"You oughta be thankful
A whole heaping lot
For the people and places
You're lucky you're not"
Having just returned from a weekend with my nieces, my mind is flooded with memories of Sean as a young child. Not many people know this, but when Sean was an infant I was living in Florida and about as broke as broke can be. I'm not talking "no dinners out this week" broke. I mean "I have no money for diapers" broke. It was bad and lasted for several years. If not for my parents and Sean's grandparents we would have been in a much more dire situation for sure.
Raising a small child with very little money means you have to be creative regarding activities. Everyday, weather permitting, I took him to the park so he could play with other kids, but mostly it was just the two of us. Since I was only 19, I had no qualms about going down slides or riding a bouncy horse in public. We collected rocks to build fortresses for his toy soldiers and shot at each other with our finger guns as we hid behind trees. We both had very active imaginations! But by far our most treasured activity was reading. I would pack a stack of books and a blanket and we would go down to the lake and read for hours. Dr. Seuss was his favorite due to the sheer silliness and flow of rhymes. As a parent, I loved how each book helped a child gain a sense of themselves in the world. For that reason "Did I Ever Tell You How Lucky You Are?" is the one I most admire.
“Be grateful you’re not in the forest in France
Where the average young person just hasn’t a chance
To escape from the perilous pants eating plants
But your pants are safe, you’re a fortunate guy
You ought to be shouting how lucky am I”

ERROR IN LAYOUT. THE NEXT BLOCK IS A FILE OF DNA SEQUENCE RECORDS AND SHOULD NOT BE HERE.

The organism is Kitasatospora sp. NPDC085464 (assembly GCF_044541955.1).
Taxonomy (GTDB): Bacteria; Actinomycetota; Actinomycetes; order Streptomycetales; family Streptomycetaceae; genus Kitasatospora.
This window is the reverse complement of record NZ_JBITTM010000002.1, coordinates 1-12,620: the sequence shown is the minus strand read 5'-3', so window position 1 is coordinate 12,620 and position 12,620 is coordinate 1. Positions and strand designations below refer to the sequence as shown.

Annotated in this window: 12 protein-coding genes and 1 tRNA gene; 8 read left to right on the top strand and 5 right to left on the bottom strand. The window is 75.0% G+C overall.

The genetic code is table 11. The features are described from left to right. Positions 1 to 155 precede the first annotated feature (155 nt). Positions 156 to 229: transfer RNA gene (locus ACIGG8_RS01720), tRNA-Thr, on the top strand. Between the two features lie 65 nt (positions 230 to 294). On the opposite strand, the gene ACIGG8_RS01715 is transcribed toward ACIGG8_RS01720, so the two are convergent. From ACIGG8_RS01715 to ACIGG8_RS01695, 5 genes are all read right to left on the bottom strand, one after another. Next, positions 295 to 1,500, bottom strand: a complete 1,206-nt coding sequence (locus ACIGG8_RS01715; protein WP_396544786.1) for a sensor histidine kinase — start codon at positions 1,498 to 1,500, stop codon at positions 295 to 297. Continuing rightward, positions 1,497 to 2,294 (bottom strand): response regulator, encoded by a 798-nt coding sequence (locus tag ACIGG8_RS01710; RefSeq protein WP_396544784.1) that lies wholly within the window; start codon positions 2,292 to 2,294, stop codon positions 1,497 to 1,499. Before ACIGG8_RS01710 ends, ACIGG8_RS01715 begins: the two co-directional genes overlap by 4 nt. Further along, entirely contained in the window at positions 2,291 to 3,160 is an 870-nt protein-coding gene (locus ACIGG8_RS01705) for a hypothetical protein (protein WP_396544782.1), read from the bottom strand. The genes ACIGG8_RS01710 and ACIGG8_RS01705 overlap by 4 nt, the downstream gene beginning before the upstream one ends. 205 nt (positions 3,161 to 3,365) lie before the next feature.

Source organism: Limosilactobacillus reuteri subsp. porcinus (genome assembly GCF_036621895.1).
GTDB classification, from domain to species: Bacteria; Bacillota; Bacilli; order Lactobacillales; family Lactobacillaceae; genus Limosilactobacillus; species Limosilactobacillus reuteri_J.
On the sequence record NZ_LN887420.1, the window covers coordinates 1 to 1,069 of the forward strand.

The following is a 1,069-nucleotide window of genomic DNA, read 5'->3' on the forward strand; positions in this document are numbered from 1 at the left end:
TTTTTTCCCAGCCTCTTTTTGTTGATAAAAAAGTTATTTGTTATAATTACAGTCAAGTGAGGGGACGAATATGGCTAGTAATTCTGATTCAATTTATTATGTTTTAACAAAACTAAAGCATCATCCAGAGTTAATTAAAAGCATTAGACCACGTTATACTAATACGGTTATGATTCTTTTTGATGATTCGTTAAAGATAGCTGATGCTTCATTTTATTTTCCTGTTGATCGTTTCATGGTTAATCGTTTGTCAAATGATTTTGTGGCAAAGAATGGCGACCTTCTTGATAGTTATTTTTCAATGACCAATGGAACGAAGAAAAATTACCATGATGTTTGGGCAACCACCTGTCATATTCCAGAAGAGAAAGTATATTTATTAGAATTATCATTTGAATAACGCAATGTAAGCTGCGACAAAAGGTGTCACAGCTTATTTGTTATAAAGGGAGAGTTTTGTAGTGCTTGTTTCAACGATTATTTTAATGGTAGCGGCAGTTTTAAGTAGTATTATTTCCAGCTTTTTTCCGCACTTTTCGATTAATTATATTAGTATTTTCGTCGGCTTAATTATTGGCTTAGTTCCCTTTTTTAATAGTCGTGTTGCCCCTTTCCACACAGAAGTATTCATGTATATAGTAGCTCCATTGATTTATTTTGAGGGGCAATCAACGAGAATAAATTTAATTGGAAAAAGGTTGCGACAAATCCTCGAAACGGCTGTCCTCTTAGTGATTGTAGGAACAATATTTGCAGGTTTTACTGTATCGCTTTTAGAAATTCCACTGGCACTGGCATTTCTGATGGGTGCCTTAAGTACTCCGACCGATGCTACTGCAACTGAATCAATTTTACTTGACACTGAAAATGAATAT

I thought about this book on the ride back and somehow managed to find it in the old book bin when I got home. What a powerful message it delivers! No matter the situation, always remember to focus on the positives in your life. Being poor sucked but without having that experience I might not appreciate all of the comforts I now enjoy. Currently, I often find myself playing the "what ifs" game. What if this treatment doesnt work? What if it comes back? When what I should be asking myself is "how lucky am I?" I have access to the best care in the world and a loving, supportive team surrounding me. Cancer is a bitch, no doubt about that. But, it has also delivered to me a great gift. The gift of clarity. Most people take years, if ever, to learn what I am now being taught. I've learned the importance of authenticity, how to love freely without fear, and, most importantly, forgiveness. I have forgiven myself for past mistakes and others for theirs. They say resentment is like drinking a poison expecting it to kill your enemy. Well, I have enough poisons coursing through my veins; I don't need to invite in any more.
So as I look back on raising Sean and especially our time in Florida, I do so with gratitude. Maybe if I had money then I would have put him in activities where I would not have had the opportunity to learn along with him. Because as much as I have taught him, he has taught me more and for that I am grateful...a whole heaping lot.